Hour of Code
By Dan Lenzen, innovation designer
For the second year, kindergarten through eighth-grade students participated in Hour of Code, a global movement that celebrates computer science. The goal is to have students (and adults) of all ages complete activities that relate to the growing field of computer science to prepare them for our increasingly computer-driven world.
Additionally, the Hour of Code exposes students who might not think of themselves as programmers to the various ways computer science impacts our lives, whether it be through graphic design and animation, healthcare software, music creation or fashion.
Upper and Middle School Design and Innovation students collaborated on an activity with Lower School Innovation classes and discussed how they use computer science in their classes. As a part of their math classes, students in Grades 7 and 8 completed Hour of Code activities demanding a knowledge of angles to create specific geometric patterns.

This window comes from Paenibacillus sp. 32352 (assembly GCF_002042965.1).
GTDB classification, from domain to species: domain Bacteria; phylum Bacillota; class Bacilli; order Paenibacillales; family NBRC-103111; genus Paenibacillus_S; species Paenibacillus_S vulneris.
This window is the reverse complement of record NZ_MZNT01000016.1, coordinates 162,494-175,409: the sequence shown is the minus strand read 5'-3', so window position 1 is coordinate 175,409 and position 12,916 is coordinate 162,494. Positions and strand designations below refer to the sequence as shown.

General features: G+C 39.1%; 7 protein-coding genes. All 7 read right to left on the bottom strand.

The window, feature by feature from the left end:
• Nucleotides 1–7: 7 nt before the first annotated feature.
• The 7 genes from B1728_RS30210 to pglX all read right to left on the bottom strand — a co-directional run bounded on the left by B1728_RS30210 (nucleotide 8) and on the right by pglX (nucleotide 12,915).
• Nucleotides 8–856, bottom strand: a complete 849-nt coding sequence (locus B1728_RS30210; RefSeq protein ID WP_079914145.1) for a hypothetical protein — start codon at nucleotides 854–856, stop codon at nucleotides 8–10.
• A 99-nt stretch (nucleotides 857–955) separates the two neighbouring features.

Last year, the Middle School received a personalized video message from the Code.org director of outreach, and they video chatted with a computer science Ph.D. student from Carnegie Mellon University. Code.org is a nonprofit that organizes the Hour of Code campaign across the world. This year, the students were asked to be code ambassadors and have their parents get involved. To enter a raffle, students were asked to complete an Hour of Code at home with a parent—allowing them to take on a teaching role and share their expertise. Check out the photos on Instagram with #ljcdshourofcode.
These Hour of Code activities challenge students to expand their programming skills and prepare them for advanced Middle School electives such as Wearables and Human-Computer Interaction, as well as Upper School courses such as Arch and Technology, Innovation Technology Studio, Exploring and Developing VR Worlds, AP Computer Science and Robotics.